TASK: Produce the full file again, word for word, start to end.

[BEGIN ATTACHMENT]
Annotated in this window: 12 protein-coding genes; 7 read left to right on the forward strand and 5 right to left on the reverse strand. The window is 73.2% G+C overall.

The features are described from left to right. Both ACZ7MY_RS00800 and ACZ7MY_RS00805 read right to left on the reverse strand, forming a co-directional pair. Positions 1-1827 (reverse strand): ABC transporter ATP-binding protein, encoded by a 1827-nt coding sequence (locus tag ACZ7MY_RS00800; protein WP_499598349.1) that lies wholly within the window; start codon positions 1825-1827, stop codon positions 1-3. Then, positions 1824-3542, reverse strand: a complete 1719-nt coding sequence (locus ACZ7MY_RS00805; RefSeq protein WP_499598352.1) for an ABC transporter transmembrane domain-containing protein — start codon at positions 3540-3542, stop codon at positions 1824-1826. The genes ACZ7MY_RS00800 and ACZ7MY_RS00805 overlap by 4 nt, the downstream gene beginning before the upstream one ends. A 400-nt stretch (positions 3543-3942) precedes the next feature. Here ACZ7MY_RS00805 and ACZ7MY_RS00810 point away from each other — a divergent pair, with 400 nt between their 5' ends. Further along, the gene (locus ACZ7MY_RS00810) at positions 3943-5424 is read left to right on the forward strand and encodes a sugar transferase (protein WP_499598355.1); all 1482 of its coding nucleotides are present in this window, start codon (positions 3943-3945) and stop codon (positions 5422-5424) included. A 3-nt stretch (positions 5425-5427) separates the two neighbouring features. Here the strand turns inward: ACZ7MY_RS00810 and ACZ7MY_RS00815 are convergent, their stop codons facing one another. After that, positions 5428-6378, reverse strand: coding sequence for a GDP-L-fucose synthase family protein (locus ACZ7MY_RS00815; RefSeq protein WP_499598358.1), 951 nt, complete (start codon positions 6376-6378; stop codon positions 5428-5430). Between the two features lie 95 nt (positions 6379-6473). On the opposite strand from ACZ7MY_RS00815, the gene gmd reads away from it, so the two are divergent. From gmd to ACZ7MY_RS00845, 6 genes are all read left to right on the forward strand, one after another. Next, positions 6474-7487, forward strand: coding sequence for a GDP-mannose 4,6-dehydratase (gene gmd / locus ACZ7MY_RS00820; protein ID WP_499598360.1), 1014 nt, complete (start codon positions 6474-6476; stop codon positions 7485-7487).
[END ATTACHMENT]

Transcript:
Annotated in this window: 12 protein-coding genes; 7 read left to right on the forward strand and 5 right to left on the reverse strand. The window is 73.2% G+C overall.

The features are described from left to right. Both ACZ7MY_RS00800 and ACZ7MY_RS00805 read right to left on the reverse strand, forming a co-directional pair. Positions 1-1827 (reverse strand): ABC transporter ATP-binding protein, encoded by a 1827-nt coding sequence (locus tag ACZ7MY_RS00800; protein WP_499598349.1) that lies wholly within the window; start codon positions 1825-1827, stop codon positions 1-3. Then, positions 1824-3542, reverse strand: a complete 1719-nt coding sequence (locus ACZ7MY_RS00805; RefSeq protein WP_499598352.1) for an ABC transporter transmembrane domain-containing protein — start codon at positions 3540-3542, stop codon at positions 1824-1826. The genes ACZ7MY_RS00800 and ACZ7MY_RS00805 overlap by 4 nt, the downstream gene beginning before the upstream one ends. A 400-nt stretch (positions 3543-3942) precedes the next feature. Here ACZ7MY_RS00805 and ACZ7MY_RS00810 point away from each other — a divergent pair, with 400 nt between their 5' ends. Further along, the gene (locus ACZ7MY_RS00810) at positions 3943-5424 is read left to right on the forward strand and encodes a sugar transferase (protein WP_499598355.1); all 1482 of its coding nucleotides are present in this window, start codon (positions 3943-3945) and stop codon (positions 5422-5424) included. A 3-nt stretch (positions 5425-5427) separates the two neighbouring features. Here the strand turns inward: ACZ7MY_RS00810 and ACZ7MY_RS00815 are convergent, their stop codons facing one another. After that, positions 5428-6378, reverse strand: coding sequence for a GDP-L-fucose synthase family protein (locus ACZ7MY_RS00815; RefSeq protein WP_499598358.1), 951 nt, complete (start codon positions 6376-6378; stop codon positions 5428-5430). Between the two features lie 95 nt (positions 6379-6473). On the opposite strand from ACZ7MY_RS00815, the gene gmd reads away from it, so the two are divergent. From gmd to ACZ7MY_RS00845, 6 genes are all read left to right on the forward strand, one after another. Next, positions 6474-7487, forward strand: coding sequence for a GDP-mannose 4,6-dehydratase (gene gmd / locus ACZ7MY_RS00820; protein ID WP_499598360.1), 1014 nt, complete (start codon positions 6474-6476; stop codon positions 7485-7487).